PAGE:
I want to draw a cross section of a viaduct or tunnel and use follow me to extrude along a centre line. The centre line of the viaduct or tunnel can be drawn in two dimensions with only horizontal straights and curves but it needs to be done in three dimensions, adding vertical curves and gradients as well.

How can I apply say a vertical curve to a horizontal curve, knowing the chainage along the centre line for the start and end of a vertical curve?

I’m not sure I understand where your problem is. It’s entirely possible to draw a path of curves straights and gradients in 3d.

Perhaps an image would help us give you an answer.

What info you have given is a plan view, so the verticals can be any thing=> not much info plus the application can very will dedicate the gradients’curved_ramp.skp (47.7 KB) if you what to control centripetal acceleration of what ever the end use is . Here is an old how to ( not mine) for drawing ramp maybe give you some ideas. and one plugin $ Instant Road Nui | Vali Architects | Instant Scripts

Thanks for your advice. Yes curved ramps can be done but these have a constant vertical gradient. What I need to be able to do is apply a vertical curve to a line which is already a horizontal curve. This is a standard problem in designing roads, viaducts or tunnels.

One option which would be rather inefficient is to calculate points along the alignment at intervals and join them together but I think follow me does not work for that.

Thanks for your help; sorry it was not clear. Roads, viaducts, bridges and tunnels are designed with horizontal and vertical geometry. This comprises a series of straights with intersection points and curves applied between each straight. It can happen that a section has both a horizontal curve and a vertical curve at the same place. I need to be able to apply a vertical curve to a line which is already curving in the horizontal plane.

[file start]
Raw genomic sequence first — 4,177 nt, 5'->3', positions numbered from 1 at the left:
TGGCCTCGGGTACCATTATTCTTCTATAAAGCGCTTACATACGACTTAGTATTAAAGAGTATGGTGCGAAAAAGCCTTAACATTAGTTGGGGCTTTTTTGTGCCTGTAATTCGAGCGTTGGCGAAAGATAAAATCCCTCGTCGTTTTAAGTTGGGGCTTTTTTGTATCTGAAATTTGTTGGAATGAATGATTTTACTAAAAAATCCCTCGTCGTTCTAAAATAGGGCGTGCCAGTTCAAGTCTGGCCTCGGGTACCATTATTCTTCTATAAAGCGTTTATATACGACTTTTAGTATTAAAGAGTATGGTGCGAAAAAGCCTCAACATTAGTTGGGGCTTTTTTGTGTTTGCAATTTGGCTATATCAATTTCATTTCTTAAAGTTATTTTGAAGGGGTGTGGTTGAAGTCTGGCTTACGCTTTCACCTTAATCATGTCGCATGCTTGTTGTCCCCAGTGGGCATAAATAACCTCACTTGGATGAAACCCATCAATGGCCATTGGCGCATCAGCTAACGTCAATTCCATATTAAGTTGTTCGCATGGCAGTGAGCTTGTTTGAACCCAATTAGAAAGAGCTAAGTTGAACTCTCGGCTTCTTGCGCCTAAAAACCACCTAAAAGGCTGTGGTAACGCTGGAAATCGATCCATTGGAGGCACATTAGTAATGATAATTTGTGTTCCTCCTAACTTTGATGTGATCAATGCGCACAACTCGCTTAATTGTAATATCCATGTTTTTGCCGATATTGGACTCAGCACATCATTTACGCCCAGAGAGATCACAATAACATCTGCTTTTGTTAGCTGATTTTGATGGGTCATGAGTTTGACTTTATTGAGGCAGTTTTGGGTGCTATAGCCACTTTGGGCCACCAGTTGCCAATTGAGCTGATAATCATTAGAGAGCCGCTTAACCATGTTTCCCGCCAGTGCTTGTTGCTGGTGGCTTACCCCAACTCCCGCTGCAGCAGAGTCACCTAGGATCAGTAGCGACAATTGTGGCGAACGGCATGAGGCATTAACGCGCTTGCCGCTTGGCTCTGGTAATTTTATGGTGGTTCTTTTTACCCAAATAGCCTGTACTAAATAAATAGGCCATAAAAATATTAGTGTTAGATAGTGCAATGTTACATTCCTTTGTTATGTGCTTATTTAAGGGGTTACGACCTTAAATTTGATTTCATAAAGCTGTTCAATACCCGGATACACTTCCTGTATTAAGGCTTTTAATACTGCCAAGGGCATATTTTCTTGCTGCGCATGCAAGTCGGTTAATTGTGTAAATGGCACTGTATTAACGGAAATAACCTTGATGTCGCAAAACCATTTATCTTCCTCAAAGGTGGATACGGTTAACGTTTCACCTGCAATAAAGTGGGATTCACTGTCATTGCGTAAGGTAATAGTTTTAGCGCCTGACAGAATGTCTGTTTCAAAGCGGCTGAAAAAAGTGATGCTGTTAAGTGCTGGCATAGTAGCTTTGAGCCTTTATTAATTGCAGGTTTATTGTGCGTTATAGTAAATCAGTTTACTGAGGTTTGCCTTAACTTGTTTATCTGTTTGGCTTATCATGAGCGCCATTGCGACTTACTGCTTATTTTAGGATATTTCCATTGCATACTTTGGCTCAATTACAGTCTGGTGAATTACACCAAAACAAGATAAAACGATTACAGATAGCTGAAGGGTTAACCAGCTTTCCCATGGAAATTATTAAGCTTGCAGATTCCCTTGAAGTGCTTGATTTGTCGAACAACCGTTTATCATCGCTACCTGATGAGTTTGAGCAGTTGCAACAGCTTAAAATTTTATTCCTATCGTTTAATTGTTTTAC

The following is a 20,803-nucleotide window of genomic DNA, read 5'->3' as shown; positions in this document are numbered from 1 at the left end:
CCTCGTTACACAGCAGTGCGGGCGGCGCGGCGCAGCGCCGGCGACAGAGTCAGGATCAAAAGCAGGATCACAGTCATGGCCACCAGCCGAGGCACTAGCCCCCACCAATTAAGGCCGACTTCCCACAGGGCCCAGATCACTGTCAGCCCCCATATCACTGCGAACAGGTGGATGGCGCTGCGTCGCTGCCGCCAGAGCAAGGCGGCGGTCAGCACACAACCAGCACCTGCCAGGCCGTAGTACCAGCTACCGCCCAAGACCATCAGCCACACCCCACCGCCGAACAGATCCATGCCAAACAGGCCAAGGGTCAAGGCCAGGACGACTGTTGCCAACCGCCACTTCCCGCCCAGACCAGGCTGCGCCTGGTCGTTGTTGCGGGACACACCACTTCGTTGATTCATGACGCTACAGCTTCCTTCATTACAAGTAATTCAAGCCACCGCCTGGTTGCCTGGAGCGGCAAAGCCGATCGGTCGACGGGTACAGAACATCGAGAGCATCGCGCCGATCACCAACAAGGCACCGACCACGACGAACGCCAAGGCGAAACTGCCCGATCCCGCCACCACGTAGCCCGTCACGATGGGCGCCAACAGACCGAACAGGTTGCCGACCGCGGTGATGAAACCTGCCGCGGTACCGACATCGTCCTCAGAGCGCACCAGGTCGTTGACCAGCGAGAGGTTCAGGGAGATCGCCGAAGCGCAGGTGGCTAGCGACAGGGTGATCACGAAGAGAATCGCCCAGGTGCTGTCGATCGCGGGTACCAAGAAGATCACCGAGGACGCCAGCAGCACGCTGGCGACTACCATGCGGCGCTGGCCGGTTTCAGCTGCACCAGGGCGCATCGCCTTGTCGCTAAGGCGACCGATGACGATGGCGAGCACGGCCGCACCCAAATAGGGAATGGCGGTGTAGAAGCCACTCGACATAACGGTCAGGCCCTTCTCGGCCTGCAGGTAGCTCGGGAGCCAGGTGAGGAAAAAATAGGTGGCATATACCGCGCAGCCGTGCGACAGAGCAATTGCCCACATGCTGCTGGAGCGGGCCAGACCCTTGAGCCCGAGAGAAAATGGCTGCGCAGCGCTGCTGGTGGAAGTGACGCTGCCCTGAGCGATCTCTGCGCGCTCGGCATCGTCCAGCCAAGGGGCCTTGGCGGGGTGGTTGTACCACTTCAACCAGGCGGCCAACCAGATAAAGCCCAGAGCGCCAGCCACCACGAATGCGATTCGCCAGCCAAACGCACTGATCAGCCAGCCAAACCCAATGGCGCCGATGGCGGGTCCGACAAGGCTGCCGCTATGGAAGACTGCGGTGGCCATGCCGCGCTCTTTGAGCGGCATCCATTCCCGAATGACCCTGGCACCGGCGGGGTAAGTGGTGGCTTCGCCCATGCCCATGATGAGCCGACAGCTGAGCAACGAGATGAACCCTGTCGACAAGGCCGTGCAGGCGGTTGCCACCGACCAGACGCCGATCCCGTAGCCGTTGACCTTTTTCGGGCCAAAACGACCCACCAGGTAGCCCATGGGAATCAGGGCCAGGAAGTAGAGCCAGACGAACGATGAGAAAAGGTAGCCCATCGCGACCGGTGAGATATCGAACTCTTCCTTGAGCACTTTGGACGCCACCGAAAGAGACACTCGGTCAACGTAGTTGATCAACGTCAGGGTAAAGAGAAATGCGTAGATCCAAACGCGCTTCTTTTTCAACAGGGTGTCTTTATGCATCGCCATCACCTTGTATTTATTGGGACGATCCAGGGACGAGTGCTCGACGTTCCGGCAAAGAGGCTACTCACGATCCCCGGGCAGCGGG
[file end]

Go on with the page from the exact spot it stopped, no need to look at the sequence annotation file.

Then follow me tool is not adaptive which is what you want?

Posting a skp of what you are trying even if not exact would help in homing in on solution

Are you after a path like this?

Many thanks for your advice. Yes this looks like a line curved in the horizontal and vertical planes at the same time. Would you mind telling me how to enter curve data manually or somehow controlling the centre point and radius of curves? I can do the horizontal alignment easily by drawing lines between intersection points and applying tangential curves of defined radii. It is the problem of then applying gradients and vertical curves which has me stumped. Luckily all curves are circular so that keeps things simpler.

Here’s a method using native tools:

-Gully

Thanks for your kind advice; the problem with this technique is that the vertical geometry is not at right angles to a line through the horizontal geometry. The vertical geometry is applied by bending it to follow the horizontal geometry. Sorry this is hard to put in words but I am sure you know what I mean.

Many thanks for this method; it will work and I will try it but I wonder if a more automatic and quicker method could be found? For reasonable accuracy, I would need a ‘hoop’ at about 2m intervals which would result in say 500 hoops in a 1,000m length of structure.

Humm… 2mm intervals, 5 hoops to 10m length then scale up by 100??? just popped into my mind…

I’m not sure how to automate it, but I may be able to get you a price on several cases of hoops.

-Gully

(Incidentally, notwithstanding the laborious nature of this construction, it has the additional benefit of allowing you to define embankments by angling the tops of the hoops from the horizontal.)

- Create your (vertical) longitudinal profile centerline with vertical curves and straights, divide the straight in to sections of 1-2m for a smoother profile. Do
**not**divide the curves, this will create issues after bending - Create a horizontal profile, as smooth as possible
- Use Chris Fullmer’s Shape Bender to bend vertical profile in to the shape of your horizontal profile.
- Use Fredo’s curvizard to smoothen the centerline.
- Use Eneroth Upright extruder, profile builder or curviloft to extrude your road/trackprofile along the centre created line

If the OP is still working on their curved road file 5 years later then that would be slow work indeed, or a very long road.

It surely is, maybe they skipped building that part of the road, but it can be build now ha ha. Keep up the good work.